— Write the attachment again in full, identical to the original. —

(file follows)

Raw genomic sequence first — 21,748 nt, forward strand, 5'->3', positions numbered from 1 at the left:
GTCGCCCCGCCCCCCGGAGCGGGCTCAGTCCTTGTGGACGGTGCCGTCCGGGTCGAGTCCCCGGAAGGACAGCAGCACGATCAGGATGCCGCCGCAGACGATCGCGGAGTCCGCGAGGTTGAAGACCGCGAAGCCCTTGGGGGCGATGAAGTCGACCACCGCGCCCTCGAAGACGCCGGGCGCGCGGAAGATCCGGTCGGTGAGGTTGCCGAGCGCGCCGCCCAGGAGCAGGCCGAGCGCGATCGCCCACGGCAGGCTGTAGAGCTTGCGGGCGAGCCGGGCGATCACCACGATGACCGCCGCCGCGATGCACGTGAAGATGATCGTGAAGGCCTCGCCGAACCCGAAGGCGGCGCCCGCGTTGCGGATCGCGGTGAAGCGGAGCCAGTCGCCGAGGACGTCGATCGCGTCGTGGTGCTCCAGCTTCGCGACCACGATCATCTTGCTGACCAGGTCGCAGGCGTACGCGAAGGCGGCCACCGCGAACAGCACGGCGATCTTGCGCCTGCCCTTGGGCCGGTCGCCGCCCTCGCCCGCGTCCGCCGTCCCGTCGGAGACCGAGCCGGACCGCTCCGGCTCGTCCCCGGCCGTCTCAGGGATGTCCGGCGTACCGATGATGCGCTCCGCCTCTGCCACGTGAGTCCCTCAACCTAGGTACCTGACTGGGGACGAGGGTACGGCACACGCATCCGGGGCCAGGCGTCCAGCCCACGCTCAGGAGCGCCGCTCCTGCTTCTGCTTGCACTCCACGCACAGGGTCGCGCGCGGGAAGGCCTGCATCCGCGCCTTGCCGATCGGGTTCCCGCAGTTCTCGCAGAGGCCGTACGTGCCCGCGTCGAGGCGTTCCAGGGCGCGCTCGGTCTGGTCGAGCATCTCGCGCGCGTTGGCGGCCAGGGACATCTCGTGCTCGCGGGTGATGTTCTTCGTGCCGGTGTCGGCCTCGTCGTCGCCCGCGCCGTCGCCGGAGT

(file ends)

Raw genomic sequence first — 21,748 nt, forward strand, 5'->3', positions numbered from 1 at the left:
GTCGCCCCGCCCCCCGGAGCGGGCTCAGTCCTTGTGGACGGTGCCGTCCGGGTCGAGTCCCCGGAAGGACAGCAGCACGATCAGGATGCCGCCGCAGACGATCGCGGAGTCCGCGAGGTTGAAGACCGCGAAGCCCTTGGGGGCGATGAAGTCGACCACCGCGCCCTCGAAGACGCCGGGCGCGCGGAAGATCCGGTCGGTGAGGTTGCCGAGCGCGCCGCCCAGGAGCAGGCCGAGCGCGATCGCCCACGGCAGGCTGTAGAGCTTGCGGGCGAGCCGGGCGATCACCACGATGACCGCCGCCGCGATGCACGTGAAGATGATCGTGAAGGCCTCGCCGAACCCGAAGGCGGCGCCCGCGTTGCGGATCGCGGTGAAGCGGAGCCAGTCGCCGAGGACGTCGATCGCGTCGTGGTGCTCCAGCTTCGCGACCACGATCATCTTGCTGACCAGGTCGCAGGCGTACGCGAAGGCGGCCACCGCGAACAGCACGGCGATCTTGCGCCTGCCCTTGGGCCGGTCGCCGCCCTCGCCCGCGTCCGCCGTCCCGTCGGAGACCGAGCCGGACCGCTCCGGCTCGTCCCCGGCCGTCTCAGGGATGTCCGGCGTACCGATGATGCGCTCCGCCTCTGCCACGTGAGTCCCTCAACCTAGGTACCTGACTGGGGACGAGGGTACGGCACACGCATCCGGGGCCAGGCGTCCAGCCCACGCTCAGGAGCGCCGCTCCTGCTTCTGCTTGCACTCCACGCACAGGGTCGCGCGCGGGAAGGCCTGCATCCGCGCCTTGCCGATCGGGTTCCCGCAGTTCTCGCAGAGGCCGTACGTGCCCGCGTCGAGGCGTTCCAGGGCGCGCTCGGTCTGGTCGAGCATCTCGCGCGCGTTGGCGGCCAGGGACATCTCGTGCTCGCGGGTGATGTTCTTCGTGCCGGTGTCGGCCTCGTCGTCGCCCGCGCCGTCGCCGGAGT